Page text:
I am no longer a voracious reader of novels. Indeed, the last book I read was a collection of short stories by Southern writers. That was at least two years ago, because the publisher of that anthology has since discontinued it.
But I read a lot of news – The Wall Street Journal and The News & Observer in print, The New York Times and The Washington Post online, and my email inbox, which fills every day with items of local, state and national interest.
In Tuesday’s inbox, AAA Carolinas let me know what I had suspected – the average price of a gallon of gasoline in North Carolina had climbed to its highest level since July 2013. The average reached $3.53 last week after jumping 15 cents in the last month.
I had felt that pain at the pump. (Because I have the lowest-mileage car in the Bolejack family – though not the newest – we use it whenever we travel any distance, forcing me to fill up quite often.)
But I did not know why the price of gasoline had spiked; AAA filled in me. In springtime, AAA reported, refineries take some capacity offline for maintenance. “The tightened supply throughout the country results in higher gas prices,” said David E. Parsons, president and chief executive of AAA Carolinas.
To make the supply side worse, refineries are making the switch to summer fuel blends, and demand starts to rise as more families travel when the weather gets warmer, AAA reported.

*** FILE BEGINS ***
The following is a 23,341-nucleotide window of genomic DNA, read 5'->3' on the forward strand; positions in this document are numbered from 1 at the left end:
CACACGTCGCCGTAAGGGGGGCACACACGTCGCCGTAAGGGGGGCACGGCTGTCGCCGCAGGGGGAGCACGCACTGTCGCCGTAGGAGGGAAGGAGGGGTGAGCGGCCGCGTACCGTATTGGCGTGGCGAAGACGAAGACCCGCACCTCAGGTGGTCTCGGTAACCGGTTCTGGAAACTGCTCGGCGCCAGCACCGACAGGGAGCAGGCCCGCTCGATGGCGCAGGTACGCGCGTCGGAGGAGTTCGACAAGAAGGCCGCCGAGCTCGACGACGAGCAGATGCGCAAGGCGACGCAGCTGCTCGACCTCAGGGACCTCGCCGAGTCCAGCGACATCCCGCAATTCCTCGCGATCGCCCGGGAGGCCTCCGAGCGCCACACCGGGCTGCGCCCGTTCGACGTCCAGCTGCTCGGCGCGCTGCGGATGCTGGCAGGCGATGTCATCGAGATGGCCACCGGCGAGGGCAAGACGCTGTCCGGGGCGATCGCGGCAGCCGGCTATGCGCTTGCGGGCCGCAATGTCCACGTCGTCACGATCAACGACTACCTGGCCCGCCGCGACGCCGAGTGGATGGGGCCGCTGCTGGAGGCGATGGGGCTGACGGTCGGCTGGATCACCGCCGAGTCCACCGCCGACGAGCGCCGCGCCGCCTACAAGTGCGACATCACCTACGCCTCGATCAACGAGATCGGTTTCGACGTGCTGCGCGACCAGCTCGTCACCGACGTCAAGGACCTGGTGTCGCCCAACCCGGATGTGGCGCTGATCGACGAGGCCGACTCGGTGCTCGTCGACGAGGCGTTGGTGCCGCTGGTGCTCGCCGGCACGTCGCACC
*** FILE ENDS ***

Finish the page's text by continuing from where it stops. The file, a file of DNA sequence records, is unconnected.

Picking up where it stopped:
None of that makes my monthly gas card statement lower, but thanks to an email, I at least know why I’m paying more at the pump.
The delivery of news in this country has changed dramatically in relatively recent years. Not that long ago, news came in the yard in the morning or afternoon and on the TV at 6 and 6:30 p.m. Now it comes not only in print and on TV but on your desktop, laptop, tablet and smartphone through websites, news apps, Twitter, email and so on.
But no matter the medium, the news is still flowing, and it’s still relevant, still informative, still useful for making decisions, whether that decision is who to vote for or what movie to see on Saturday.
I have always been a consumer of news, and now I have access to it 24/7. Change is constant and often good, and so it is with the delivery of news.